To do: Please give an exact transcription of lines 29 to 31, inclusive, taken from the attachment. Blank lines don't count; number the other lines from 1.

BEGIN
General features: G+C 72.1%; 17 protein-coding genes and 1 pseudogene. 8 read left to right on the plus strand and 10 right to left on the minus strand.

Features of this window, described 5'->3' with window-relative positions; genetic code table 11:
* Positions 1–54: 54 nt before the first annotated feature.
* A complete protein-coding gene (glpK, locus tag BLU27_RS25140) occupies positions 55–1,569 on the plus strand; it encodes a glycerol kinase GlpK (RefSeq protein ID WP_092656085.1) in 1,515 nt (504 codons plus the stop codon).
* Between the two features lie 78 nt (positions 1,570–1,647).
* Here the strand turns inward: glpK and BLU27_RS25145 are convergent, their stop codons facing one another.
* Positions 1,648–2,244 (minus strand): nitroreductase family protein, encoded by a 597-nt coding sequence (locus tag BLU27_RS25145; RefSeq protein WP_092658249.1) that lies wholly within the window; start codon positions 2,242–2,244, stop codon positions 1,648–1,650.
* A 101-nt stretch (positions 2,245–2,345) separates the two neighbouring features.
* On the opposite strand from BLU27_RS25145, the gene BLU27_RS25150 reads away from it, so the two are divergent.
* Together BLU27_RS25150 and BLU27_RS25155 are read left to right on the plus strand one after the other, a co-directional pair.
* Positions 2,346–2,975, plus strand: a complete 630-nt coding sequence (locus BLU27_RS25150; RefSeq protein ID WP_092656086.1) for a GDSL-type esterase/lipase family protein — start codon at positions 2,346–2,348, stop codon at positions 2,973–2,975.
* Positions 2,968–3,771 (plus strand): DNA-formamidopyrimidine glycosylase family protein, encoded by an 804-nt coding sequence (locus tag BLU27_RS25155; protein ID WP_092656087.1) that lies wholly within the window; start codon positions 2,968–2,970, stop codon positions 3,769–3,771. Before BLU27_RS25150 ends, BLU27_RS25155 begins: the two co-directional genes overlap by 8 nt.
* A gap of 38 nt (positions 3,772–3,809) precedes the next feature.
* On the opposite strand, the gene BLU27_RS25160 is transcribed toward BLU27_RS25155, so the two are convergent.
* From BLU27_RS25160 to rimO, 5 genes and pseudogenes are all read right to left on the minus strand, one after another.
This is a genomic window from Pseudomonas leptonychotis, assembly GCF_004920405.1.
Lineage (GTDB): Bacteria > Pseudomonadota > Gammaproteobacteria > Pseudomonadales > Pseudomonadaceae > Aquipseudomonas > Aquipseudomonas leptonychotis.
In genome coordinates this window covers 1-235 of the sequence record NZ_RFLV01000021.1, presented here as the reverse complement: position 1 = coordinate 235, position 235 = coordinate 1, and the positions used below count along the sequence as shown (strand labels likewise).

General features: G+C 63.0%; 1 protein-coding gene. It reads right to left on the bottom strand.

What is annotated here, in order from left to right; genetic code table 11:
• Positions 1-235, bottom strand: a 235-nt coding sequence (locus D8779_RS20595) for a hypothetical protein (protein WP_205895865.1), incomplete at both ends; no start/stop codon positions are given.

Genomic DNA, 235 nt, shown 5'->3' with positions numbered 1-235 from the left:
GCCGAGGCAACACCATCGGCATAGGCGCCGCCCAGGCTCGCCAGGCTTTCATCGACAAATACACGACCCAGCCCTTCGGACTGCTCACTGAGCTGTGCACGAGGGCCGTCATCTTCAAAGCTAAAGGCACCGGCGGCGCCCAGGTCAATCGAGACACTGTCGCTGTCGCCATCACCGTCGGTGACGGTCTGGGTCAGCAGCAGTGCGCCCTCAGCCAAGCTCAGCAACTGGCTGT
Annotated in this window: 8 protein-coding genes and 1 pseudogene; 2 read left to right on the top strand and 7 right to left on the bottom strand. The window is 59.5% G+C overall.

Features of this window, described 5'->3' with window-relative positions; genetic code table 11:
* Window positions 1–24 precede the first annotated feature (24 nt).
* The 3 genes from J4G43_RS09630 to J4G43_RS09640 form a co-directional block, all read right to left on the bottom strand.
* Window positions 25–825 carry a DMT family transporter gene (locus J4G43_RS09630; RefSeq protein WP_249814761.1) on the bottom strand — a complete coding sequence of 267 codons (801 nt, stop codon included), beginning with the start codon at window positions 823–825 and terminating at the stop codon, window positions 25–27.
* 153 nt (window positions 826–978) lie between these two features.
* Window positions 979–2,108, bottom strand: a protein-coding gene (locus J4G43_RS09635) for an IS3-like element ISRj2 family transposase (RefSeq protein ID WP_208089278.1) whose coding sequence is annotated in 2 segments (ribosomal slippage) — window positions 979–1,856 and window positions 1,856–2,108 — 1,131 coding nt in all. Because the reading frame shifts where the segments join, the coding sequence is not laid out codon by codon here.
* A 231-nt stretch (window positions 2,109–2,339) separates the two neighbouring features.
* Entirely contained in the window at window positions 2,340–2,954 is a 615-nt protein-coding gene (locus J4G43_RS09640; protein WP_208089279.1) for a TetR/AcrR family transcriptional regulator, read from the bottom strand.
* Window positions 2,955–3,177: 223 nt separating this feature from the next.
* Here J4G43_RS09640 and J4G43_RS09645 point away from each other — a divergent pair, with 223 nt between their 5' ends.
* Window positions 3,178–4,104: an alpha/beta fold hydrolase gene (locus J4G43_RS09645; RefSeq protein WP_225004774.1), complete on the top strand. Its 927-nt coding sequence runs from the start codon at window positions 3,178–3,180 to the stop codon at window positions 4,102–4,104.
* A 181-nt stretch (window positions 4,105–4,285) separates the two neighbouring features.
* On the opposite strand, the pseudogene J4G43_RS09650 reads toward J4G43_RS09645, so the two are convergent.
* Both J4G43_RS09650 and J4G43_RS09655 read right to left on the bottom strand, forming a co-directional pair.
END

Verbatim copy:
* 153 nt (window positions 826–978) lie between these two features.
* Window positions 979–2,108, bottom strand: a protein-coding gene (locus J4G43_RS09635) for an IS3-like element ISRj2 family transposase (RefSeq protein ID WP_208089278.1) whose coding sequence is annotated in 2 segments (ribosomal slippage) — window positions 979–1,856 and window positions 1,856–2,108 — 1,131 coding nt in all. Because the reading frame shifts where the segments join, the coding sequence is not laid out codon by codon here.
* A 231-nt stretch (window positions 2,109–2,339) separates the two neighbouring features.